Terrence Byrd ’74 thrives in providing access to quality health care
Nearly 50 million people in the United States lack health insurance or access to proper medical care. Ask Terrence Byrd ’74; he knows. The same intensity he brought to the gridiron as a wideout at Lafayette he summons daily on behalf of the needy—and not so needy—who desire nothing more than to see the right doctor when they need one.
- The McDonogh Report celebrates the contributions of African Americans to the Lafayette community.
Byrd’s 30 years in the health care and insurance industries make him the go-to guy for situations that call for fast thinking and a clear eye toward the goal. As founder and principal of TLB BYRD and Associates, he teams up with new managed health care organizations during their startups, tackling state and federal licensing requirements and coaching his side in everything from developing a network of care providers to building effective management teams.
“I was the leading receiver my junior and senior year,” he says of his days on Lafayette’s Division I football team. “If we needed a first down, I felt that I had the ability to get open. If the ball came near me, I was going to catch it. That drive to succeed carried through in my career.”
In a previous job, Byrd’s ability to generate new business for Total Plan Administrators Inc., a subsidiary company of Blue Cross and Blue Shield of New Jersey, inspired confidence in his superiors to ask him to start a joint venture. As president of Mercy Health Plan, he set up a managed Medicaid plan that is now the largest in New Jersey, with over 350,000 members. He also worked up a plan with partners in Pennsylvania to meet the needs of Medicaid recipients in New Jersey lacking health coverage. Through his efforts, New Jersey provides medical coverage for more then 700,000 Medicaid beneficiaries and uninsureds while improving overall quality of care and eliminating waste.
Currently his problem-solving acumen is helping Pinnacle Partners in Medicine, a Texas-based anesthesiology practice management organization, transition its business model to the Mid-Atlantic region. Byrd has assisted company leaders from both regions and made Pinnacle’s expansion a success as it purchased a 200-provider anesthesiology group practice in the Philadelphia area. His most recent work with this group resulted in the signing of an exclusive anesthesiology provider agreement with Easton (Pa.) Hospital.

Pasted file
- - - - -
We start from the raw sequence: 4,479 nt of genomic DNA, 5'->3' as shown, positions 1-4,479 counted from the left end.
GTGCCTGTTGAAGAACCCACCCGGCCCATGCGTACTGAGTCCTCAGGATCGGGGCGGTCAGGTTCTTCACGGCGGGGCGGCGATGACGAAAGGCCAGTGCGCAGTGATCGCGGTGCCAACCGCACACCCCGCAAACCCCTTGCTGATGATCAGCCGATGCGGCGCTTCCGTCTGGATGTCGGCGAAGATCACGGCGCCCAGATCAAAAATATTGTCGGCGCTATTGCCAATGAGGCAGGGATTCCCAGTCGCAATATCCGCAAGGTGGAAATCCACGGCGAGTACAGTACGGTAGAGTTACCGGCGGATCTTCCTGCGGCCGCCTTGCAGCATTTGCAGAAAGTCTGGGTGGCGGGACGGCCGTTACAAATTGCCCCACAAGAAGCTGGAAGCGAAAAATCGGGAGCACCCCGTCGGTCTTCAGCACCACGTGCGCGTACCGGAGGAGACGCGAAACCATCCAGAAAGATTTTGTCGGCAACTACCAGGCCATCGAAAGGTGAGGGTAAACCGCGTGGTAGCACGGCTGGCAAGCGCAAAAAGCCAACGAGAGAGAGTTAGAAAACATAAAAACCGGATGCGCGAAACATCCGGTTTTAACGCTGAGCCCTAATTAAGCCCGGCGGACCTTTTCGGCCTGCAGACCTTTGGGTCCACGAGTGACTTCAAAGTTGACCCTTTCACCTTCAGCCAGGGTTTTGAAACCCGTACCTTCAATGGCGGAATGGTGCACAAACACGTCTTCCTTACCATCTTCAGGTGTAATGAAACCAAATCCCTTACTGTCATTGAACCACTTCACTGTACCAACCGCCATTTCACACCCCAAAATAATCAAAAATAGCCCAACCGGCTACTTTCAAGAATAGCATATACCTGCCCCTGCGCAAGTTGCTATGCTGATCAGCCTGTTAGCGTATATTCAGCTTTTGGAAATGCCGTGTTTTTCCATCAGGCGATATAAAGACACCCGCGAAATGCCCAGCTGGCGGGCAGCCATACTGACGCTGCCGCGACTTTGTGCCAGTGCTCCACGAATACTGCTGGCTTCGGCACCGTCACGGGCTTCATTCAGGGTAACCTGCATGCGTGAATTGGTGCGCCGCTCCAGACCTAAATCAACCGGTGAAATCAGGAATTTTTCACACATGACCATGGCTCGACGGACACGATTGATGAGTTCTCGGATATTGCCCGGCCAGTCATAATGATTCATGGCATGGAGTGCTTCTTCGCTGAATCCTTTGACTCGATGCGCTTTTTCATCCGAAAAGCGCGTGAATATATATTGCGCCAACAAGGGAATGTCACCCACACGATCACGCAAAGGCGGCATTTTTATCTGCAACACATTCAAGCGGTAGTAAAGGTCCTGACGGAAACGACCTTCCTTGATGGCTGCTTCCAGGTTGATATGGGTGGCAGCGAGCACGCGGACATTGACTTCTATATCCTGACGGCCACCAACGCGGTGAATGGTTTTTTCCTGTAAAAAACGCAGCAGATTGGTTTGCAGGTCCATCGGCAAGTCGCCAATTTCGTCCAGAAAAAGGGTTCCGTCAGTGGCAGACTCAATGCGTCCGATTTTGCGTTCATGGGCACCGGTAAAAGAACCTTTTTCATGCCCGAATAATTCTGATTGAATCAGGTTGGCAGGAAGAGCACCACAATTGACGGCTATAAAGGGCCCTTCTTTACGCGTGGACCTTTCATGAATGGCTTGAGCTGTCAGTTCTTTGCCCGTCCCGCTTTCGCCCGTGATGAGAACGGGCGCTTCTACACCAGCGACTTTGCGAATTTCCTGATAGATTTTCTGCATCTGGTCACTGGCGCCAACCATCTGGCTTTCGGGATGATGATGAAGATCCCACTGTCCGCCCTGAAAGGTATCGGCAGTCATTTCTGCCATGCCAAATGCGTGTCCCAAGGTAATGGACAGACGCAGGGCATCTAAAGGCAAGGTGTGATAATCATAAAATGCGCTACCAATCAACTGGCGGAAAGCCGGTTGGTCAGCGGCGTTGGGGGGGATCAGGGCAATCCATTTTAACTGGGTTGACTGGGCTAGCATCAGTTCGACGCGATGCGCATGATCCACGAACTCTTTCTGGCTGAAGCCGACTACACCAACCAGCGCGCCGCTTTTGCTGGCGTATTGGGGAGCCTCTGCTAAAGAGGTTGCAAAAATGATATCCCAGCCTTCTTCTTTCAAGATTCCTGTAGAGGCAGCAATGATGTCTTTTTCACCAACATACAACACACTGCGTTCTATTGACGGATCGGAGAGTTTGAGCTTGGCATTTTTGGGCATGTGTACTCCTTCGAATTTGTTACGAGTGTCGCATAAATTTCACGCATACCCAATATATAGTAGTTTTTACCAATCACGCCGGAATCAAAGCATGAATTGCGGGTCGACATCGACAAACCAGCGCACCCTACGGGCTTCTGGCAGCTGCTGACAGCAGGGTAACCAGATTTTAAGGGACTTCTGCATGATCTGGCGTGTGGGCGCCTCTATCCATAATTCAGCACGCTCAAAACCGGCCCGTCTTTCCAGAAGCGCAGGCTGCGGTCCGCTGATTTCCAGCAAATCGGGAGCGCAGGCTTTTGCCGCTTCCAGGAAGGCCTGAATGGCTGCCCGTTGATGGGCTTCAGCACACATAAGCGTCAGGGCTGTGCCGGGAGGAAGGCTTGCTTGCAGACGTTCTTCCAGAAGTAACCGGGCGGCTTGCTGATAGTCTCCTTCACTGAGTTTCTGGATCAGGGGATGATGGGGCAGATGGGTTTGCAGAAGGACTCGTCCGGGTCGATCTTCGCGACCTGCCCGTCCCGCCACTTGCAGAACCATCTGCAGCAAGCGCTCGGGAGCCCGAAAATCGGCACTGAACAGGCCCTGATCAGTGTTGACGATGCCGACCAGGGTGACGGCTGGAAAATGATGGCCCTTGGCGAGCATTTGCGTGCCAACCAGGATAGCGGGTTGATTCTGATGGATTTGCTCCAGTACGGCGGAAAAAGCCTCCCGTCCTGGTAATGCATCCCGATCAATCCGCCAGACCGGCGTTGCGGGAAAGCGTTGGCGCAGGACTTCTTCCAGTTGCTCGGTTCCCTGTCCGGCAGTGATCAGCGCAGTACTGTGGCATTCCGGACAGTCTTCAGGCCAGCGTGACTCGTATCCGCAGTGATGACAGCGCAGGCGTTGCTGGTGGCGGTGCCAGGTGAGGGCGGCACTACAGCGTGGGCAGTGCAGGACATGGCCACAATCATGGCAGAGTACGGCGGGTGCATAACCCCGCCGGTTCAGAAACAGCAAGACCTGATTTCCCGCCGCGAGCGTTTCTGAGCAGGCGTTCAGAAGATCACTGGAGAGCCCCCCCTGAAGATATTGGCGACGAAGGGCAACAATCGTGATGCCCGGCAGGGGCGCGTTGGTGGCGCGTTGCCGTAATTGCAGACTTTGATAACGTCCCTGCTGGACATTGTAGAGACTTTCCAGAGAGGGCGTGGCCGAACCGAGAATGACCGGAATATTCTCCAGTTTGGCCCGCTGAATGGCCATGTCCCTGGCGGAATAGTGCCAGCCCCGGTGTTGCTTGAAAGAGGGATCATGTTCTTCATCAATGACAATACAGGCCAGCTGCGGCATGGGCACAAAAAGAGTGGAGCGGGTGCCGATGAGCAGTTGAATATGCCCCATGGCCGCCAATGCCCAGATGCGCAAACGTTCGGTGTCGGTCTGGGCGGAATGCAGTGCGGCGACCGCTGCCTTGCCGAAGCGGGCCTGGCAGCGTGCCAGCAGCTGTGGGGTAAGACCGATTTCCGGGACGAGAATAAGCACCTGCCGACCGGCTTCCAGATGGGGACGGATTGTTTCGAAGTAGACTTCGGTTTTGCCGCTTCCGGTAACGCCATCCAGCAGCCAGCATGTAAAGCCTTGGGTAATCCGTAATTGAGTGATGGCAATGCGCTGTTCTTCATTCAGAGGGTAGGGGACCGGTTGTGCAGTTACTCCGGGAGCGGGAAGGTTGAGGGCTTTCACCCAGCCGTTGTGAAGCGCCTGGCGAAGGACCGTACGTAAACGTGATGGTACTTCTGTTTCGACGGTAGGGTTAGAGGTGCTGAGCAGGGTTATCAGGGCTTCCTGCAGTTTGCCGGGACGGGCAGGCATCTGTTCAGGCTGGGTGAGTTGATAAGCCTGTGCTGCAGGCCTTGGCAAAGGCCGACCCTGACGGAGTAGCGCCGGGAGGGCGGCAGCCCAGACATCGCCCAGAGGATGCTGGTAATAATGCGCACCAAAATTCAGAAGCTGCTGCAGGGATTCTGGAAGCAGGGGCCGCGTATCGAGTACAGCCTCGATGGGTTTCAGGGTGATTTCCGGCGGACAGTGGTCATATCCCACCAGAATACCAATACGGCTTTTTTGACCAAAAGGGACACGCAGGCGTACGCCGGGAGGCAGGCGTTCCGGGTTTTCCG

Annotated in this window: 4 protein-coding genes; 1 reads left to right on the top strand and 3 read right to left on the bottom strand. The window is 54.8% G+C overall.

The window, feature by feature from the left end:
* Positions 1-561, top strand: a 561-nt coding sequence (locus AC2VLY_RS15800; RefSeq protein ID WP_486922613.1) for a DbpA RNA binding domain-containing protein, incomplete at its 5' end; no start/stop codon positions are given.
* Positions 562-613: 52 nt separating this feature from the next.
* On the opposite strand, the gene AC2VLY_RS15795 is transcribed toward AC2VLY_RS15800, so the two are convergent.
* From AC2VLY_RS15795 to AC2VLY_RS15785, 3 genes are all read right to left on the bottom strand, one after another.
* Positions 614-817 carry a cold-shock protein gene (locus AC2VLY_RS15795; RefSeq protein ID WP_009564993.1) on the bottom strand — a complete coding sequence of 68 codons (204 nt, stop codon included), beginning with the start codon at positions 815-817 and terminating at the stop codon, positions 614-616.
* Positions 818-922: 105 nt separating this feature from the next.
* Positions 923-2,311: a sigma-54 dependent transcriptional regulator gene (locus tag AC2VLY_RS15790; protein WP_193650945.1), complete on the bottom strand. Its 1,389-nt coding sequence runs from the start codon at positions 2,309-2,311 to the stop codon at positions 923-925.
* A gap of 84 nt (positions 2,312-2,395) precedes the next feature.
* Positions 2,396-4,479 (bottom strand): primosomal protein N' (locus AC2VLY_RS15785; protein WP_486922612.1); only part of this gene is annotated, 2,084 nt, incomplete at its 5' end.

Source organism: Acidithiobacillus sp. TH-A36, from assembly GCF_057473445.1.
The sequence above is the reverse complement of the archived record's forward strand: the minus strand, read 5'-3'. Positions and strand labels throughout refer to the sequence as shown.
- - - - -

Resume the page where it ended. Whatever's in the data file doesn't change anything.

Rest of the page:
His education and social interactions at Lafayette helped prepare Byrd for such accomplishments.
“Even though I was in an environment with fewer than 100 African-American students, it really was a microcosm of society,” he recalls. “You had two races coming together at a time in our history when there was a lot of unrest, yet it was a learning and growing experience, not only for the black students, but also for the white students.”
Byrd relied on the team spirit and sense of community he found playing football and the opportunities the intimate setting of the Lafayette campus provided.
“I met people from a number of different socio-economic backgrounds at Lafayette,” he recalls, “yet we became one. Our environment developed us as black students. We all became more aware of our identity. At the same time, we interacted with the white population on campus, which prepared us for the business world.”
To help others succeed as well, Byrd volunteers as president of United Families of African Descent, an organization committed to the social, economic, educational, and cultural empowerment of black families in his county.
“It’s important for the children and the community to understand their history,” he says. “You don’t know where you’re going if you don’t know where you’ve been.”
Athletics still matter to Byrd, though he’s more likely to be found on the basketball court coaching others than making a one-handed grab in the end zone. One of his former youth basketball players is J.R. Smith of the NBA’s Denver Nuggets. Smith repaid his former coach’s dedication by asking Byrd to sit on the board of directors for the J.R. Smith Foundation, which assists youth through community programs, including educational initiatives and basketball and golf tournaments.
Though his wife, Lanette Rozier ’75, served as a delegate to the 2008 Democratic National Convention that emphasized political change, Byrd is sticking to his own game plan for making a difference. As he says, “I would like to continue to evolve with health care, to make a change in the health care delivery system and make health care affordable and accessible for all Americans, regardless of race or ability to pay.”